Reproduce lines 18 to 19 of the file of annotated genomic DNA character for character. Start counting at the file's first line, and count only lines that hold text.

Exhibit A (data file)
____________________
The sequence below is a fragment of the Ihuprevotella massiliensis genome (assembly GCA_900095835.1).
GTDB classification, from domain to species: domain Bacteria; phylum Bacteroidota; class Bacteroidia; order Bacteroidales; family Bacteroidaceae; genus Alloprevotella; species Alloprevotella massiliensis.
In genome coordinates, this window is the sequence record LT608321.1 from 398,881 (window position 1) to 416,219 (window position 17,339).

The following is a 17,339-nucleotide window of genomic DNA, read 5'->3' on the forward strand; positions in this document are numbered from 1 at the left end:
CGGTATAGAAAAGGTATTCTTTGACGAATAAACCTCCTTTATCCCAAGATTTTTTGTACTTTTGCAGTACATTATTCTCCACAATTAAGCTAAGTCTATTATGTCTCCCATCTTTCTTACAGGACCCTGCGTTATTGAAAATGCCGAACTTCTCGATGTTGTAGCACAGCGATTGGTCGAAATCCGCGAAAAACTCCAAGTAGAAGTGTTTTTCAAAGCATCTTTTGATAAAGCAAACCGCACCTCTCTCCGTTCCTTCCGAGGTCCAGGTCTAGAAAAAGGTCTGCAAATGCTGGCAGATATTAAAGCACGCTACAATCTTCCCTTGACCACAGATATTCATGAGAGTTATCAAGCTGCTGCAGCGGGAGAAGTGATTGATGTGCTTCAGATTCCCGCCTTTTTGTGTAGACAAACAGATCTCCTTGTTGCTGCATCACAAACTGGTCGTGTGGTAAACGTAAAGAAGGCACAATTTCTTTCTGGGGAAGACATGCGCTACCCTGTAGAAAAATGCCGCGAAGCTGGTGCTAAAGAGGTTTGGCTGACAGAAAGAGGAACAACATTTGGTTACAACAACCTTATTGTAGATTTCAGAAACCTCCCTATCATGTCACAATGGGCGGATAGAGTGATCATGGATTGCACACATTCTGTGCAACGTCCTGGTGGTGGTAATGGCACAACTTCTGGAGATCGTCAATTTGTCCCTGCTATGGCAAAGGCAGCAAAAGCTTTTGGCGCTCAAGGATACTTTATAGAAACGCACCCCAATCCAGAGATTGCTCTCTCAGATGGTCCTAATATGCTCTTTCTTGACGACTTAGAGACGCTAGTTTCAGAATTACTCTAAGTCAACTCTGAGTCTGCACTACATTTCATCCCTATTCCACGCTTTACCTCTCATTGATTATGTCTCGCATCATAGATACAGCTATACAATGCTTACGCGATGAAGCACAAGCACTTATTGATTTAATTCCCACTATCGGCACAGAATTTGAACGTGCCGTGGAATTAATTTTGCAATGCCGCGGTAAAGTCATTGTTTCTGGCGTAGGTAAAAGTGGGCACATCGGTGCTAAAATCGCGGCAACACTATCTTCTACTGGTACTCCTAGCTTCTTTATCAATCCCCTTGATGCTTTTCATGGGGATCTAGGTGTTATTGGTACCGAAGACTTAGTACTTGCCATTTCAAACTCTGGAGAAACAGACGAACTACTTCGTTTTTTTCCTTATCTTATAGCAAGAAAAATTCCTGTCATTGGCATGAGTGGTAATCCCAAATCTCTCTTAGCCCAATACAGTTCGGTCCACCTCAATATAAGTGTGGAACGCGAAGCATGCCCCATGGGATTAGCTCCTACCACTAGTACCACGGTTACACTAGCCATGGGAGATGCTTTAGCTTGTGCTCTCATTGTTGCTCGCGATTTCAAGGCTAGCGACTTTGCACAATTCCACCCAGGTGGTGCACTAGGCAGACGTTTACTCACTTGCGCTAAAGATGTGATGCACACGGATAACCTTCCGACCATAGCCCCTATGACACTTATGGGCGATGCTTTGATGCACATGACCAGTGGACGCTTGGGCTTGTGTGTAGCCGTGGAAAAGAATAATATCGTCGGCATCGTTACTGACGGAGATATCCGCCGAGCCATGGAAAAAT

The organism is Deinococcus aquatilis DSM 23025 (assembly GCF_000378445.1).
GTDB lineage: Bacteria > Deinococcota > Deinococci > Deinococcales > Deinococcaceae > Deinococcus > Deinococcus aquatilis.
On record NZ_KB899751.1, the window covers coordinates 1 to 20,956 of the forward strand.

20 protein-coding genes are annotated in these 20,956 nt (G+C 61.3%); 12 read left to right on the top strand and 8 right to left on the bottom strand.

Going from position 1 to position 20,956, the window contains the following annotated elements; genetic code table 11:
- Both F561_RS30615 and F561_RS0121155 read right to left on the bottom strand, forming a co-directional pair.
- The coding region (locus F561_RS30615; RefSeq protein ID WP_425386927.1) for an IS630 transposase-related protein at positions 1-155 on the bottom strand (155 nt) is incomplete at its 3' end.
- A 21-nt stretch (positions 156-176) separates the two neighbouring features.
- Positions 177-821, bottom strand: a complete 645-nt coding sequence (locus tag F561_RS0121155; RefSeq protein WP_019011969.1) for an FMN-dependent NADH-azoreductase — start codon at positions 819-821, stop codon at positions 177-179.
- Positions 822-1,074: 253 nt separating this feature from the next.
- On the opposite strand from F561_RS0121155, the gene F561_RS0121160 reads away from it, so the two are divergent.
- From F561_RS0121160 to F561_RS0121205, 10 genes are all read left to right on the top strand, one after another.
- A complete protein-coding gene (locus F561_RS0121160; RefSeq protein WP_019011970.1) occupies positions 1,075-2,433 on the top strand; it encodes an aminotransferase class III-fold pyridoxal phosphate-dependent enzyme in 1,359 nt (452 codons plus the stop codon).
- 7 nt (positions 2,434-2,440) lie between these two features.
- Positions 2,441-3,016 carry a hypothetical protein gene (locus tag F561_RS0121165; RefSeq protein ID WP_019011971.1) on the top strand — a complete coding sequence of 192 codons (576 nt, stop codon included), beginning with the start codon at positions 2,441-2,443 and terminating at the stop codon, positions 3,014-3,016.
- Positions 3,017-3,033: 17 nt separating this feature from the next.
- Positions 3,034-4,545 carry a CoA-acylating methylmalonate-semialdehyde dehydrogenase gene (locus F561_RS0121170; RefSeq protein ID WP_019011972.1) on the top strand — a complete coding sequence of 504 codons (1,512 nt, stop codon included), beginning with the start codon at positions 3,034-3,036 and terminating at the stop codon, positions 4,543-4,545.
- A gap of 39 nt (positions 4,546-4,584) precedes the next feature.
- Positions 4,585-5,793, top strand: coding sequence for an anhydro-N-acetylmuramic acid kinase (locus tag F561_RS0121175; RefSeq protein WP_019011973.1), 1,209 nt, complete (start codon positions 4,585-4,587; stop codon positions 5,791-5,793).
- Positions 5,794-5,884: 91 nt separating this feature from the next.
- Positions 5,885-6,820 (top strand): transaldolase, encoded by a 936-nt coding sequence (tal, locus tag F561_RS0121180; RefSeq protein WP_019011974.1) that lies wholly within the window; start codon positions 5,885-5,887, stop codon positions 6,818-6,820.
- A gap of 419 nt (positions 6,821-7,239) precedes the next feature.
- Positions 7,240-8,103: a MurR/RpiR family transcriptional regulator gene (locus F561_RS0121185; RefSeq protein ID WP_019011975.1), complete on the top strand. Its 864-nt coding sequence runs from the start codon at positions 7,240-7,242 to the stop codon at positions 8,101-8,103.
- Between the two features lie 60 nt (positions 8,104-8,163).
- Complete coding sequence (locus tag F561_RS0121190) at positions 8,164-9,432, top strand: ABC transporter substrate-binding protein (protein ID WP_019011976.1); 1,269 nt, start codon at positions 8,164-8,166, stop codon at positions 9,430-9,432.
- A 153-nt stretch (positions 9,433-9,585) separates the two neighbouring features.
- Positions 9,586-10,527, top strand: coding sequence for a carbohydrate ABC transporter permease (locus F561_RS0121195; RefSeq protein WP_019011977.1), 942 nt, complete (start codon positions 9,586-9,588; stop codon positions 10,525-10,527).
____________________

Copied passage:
- A complete protein-coding gene (locus F561_RS0121160; RefSeq protein WP_019011970.1) occupies positions 1,075-2,433 on the top strand; it encodes an aminotransferase class III-fold pyridoxal phosphate-dependent enzyme in 1,359 nt (452 codons plus the stop codon).
- 7 nt (positions 2,434-2,440) lie between these two features.